Salmonella in meat products reduced by 90 percent in new research

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Science Daily.

An old technology that uses natural bacteria predators, called bacteriophages, is the focus of new research at the University of Nevada, Reno. The technique is being used to reduce salmonella bacteria in meat products.

Assistant Professor Amilton de Mello, from the College of Agriculture, Biotechnology and Natural Resources at the University of Nevada, Reno, presented his research at the international American Meat Science Association’s conference that ends today in Texas.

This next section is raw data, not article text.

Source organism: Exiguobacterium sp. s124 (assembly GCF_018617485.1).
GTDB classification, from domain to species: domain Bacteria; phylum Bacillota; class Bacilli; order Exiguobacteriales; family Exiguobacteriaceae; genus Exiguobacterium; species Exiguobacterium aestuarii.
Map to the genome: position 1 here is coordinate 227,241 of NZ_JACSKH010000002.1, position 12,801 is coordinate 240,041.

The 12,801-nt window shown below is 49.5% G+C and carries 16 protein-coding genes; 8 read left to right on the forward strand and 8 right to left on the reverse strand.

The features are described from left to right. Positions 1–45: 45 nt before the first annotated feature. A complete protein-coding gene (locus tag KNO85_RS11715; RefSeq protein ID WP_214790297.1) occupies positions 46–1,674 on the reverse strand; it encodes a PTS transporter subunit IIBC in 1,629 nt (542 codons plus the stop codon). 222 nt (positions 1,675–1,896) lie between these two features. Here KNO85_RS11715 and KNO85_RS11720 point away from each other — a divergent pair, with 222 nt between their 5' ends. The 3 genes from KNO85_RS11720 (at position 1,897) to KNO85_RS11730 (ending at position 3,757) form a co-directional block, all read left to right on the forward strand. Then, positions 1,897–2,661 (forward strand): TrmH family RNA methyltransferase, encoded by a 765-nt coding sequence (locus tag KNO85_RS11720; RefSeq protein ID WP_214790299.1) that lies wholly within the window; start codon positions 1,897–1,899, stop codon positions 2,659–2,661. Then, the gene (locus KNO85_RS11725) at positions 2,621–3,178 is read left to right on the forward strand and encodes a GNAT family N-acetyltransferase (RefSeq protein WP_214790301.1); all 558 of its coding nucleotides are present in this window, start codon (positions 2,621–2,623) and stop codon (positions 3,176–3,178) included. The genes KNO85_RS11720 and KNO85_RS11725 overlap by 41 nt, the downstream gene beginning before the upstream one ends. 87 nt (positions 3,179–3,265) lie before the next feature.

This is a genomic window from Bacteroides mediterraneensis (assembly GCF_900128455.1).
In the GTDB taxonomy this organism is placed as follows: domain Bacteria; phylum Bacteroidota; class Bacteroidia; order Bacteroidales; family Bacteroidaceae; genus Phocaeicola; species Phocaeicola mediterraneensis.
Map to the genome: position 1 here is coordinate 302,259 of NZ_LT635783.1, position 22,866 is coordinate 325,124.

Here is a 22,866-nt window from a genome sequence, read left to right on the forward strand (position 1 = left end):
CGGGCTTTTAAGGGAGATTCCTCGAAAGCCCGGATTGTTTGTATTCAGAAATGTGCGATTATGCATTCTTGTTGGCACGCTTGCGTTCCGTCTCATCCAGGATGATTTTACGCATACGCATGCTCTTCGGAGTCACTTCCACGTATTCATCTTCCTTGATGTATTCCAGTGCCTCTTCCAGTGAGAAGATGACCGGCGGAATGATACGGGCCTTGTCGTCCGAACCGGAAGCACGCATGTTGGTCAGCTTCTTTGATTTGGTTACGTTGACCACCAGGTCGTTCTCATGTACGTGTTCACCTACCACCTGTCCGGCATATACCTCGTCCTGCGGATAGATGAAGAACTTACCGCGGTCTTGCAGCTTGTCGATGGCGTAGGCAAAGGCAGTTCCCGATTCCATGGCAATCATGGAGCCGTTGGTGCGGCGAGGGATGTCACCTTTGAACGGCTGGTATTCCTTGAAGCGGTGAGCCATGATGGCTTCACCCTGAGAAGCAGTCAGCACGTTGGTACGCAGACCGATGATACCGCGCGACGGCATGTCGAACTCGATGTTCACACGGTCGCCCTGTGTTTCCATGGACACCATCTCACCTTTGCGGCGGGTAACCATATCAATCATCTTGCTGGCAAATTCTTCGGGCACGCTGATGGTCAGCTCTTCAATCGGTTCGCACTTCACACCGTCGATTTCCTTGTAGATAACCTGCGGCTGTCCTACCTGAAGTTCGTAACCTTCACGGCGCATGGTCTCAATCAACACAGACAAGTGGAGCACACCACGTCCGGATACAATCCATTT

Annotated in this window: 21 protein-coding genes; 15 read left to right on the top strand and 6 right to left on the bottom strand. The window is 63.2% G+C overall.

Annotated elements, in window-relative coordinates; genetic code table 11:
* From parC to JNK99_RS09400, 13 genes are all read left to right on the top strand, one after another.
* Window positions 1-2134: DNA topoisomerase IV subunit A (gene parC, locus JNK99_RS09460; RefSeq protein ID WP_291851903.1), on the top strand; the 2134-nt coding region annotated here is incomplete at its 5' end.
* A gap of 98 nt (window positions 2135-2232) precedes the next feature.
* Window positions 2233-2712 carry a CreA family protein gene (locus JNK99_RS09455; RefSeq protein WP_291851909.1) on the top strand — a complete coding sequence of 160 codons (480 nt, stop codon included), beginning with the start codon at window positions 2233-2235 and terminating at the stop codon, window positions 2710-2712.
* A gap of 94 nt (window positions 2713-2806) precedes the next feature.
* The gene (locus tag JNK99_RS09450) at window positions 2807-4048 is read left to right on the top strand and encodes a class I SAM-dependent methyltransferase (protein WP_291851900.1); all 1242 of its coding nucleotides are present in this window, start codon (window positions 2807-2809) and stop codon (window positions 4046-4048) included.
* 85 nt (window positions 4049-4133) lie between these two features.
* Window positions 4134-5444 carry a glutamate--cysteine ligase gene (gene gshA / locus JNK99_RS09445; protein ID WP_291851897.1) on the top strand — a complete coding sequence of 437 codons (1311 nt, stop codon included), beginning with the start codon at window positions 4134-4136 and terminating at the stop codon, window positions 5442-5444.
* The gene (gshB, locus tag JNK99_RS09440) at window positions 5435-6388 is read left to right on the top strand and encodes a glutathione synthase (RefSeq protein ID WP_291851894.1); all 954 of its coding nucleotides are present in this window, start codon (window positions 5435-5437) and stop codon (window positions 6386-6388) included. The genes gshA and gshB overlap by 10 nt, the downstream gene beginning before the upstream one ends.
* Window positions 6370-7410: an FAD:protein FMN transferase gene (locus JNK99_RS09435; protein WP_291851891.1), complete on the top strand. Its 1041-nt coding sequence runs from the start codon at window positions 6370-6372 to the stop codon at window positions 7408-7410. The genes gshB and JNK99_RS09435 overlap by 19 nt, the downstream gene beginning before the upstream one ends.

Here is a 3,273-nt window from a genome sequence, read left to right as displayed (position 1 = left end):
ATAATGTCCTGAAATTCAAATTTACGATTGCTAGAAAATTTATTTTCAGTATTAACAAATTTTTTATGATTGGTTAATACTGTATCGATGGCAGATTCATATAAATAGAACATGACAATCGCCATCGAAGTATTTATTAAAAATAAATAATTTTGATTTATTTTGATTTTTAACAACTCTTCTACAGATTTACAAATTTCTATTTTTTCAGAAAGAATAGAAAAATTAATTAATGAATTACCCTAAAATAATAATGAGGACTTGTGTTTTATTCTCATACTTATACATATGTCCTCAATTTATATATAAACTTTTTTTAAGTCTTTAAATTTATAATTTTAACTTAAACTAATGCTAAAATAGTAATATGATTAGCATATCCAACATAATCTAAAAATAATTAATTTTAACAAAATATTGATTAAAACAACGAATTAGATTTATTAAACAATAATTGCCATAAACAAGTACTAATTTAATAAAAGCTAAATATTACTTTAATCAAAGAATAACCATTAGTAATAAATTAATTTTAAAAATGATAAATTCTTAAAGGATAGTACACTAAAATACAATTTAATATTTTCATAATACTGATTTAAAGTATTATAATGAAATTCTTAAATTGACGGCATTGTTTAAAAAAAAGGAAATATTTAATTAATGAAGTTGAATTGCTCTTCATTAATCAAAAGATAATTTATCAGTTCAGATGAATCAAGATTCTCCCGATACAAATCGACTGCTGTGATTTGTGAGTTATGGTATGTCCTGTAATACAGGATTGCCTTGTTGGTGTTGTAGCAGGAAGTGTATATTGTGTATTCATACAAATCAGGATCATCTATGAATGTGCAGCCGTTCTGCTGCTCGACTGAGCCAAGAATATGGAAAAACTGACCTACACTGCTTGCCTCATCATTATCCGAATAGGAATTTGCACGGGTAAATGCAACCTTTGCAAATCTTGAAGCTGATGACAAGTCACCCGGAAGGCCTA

“We were able to reduce salmonella by as much as 90 percent in ground poultry, ground pork and ground beef,” de Mello reported. “We’re excited to be able to show such good results, food safety is an important part of our work and salmonella is one of the most prevalent bacteria in the nation’s food supply.”

Salmonella is one of the most common causes of food borne illnesses in the United States. The bacteria can cause diarrhea, fever, vomiting and abdominal cramps. In people with weaker immune systems, or in young children and the elderly, it can be fatal. It is estimated to cause one million foodborne illnesses in the United States every year, with 19,000 hospitalizations and 380 deaths, according to the Centers for Disease Control and Prevention.

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